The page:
Tonke Dragt

The Forests of Venus

A gripping science-fiction novel about the first human colony on Venus, written by a born storyteller

Science fiction from 1969 – does it still stand up? Anyone reading The Forests of Venus would have to conclude that it does. Tonke Dragt foresaw many developments, and her futuristic account of life on Venus remains a convincing and captivating read.

In The Forests of Venus (Torenhoog en mijlen breed) Dragt sketches the Earth as one big city without any trees. Humans venture out to explore Venus from inside the safety of a large dome. This book tells the story of Edu, a young planetary researcher on his second expedition to Venus. While there are no forests left on Earth in Edu’s day, on Venus they are stunning and unspoilt: ‘Scaly trunks leading up to huge serrated leaves, pink, orange, yellow… And between them suddenly trees that were darker, from purple to black; they looked as if they were made of smoke, with feathered crowns.’

Edu is drawn to these mysterious, dangerous forests, but they are out of bounds to researchers. Defying the rules, he makes a spectacular discovery: there is life on the planet. He finds intelligent beings, the Afroini, who can read thoughts – and he finds that he has much in common with them.

Although the book is unquestionably a gem of science fiction, full of high-tech airships and robots, it addresses real dilemmas, about daring to go off the beaten track and about humankind’s relationship with nature. The book was published in the year of Armstrong’s first steps on the moon, when space travel and research into other planets were still in their infancy. Government control and the loss of privacy are described in a credible and incisive way, providing food for thought. The Forests of Venus is a thrilling adventure, partly inspired by Dragt’s childhood in Indonesia, and it takes the reader to fascinating new worlds.

Lively storytelling that is both meticulous and inventive, […] with a balanced composition, and precision in both style and wording.

Jury Nienke van Hichtum Prize

Tonke Dragt is a star.

The Guardian

“Planetary Researcher Eleven, on observation flight in the south- east zone, Venus Headquarters calling…”
The weather had remained unusually suitable for observation flights and all but one of the researchers had taken off. They always crewed the airships in pairs, but this time an exception had been made because Iman, Researcher Fourteen, was not yet able to go to work.
And that exception was Edu. He usually went out with Mick, but this time Edu had told Mick to take Iman’s place and go with Arno.
Going alone on an exploration… it was not forbidden, but it was unusual. Mick had resisted a little before complying with the wishes of Researcher Eleven, the leader who had more expe- rience than he did. Was it Mick, Edu wondered, who had sent the robot to him? It had approached him shortly before depar- ture and offered to accompany him. Edu had declined the offer, but he had made use of the opportunity to order the robot to fetch something for him. The robot had instantly obeyed. After all, it had no reason not to do so, and robots were made to serve humans.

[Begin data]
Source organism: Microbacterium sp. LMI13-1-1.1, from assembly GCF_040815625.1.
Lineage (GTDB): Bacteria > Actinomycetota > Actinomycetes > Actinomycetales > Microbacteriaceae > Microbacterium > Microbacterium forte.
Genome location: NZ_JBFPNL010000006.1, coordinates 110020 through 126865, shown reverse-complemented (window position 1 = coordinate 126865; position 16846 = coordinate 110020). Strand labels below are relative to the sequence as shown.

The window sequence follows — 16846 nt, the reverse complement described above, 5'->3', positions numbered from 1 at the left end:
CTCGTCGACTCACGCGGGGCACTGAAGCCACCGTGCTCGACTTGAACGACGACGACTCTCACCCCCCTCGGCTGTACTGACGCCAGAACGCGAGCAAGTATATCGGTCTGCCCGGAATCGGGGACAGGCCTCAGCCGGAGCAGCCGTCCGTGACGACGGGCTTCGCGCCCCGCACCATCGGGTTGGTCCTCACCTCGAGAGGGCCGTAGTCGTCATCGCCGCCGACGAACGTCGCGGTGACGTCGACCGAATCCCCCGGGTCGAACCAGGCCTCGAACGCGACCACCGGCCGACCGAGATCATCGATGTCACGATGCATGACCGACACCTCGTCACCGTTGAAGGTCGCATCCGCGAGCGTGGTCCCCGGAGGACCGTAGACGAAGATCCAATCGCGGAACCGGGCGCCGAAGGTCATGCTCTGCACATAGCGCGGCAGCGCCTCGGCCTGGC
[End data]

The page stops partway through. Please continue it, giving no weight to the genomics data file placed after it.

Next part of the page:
Edu smiled, but his smile was not a happy one. An observation flight on my own, for the first time, maybe the last. And I’ve never followed the rules so closely before – at least until now.
“Planetary Researcher Eleven, Venus Headquarters calling Planetary Researcher Eleven. Over.”
“Researcher Eleven responding to Headquarters…” He had been afraid for a moment that they would call him back in. But that had not happened – what could go wrong on an ordinary flight like this? And now his work was nearly done.
“Researcher Eleven, if you have completed your assignment, you may return.” It was not Igor speaking to him from the Dome, but someone else from the radio communications crew: Jon or Joe. He could never tell their voices apart; both were equally impersonal and efficient. This time he preferred it that way.
Edu replied, “Researcher Eleven to Headquarters: the photographs have been taken. Commencing return.” My assignment isn’t over yet – the assignment I set myself. His fingers pressed keys and buttons. I’m flying Route C.

(Excerpt translated by Laura Watkinson)


Tonke Dragt

Tonke Dragt, born in Batavia in 1930, writes adventure books that explore the boundaries of space and time. As a child, Dragt found herself in a Japanese concentration camp. Inspired by Jules Verne, Dragt wrote her first ‘book’ while in captivity. In 1948, back in the Netherlands, Dragt became…

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Torenhoog en mijlen breed (1969). Children's books, 304 pages.

Themes: classic



Wibautstraat 133
1097 DN Amsterdam
The Netherlands
Tel: +31 20 551 12 50

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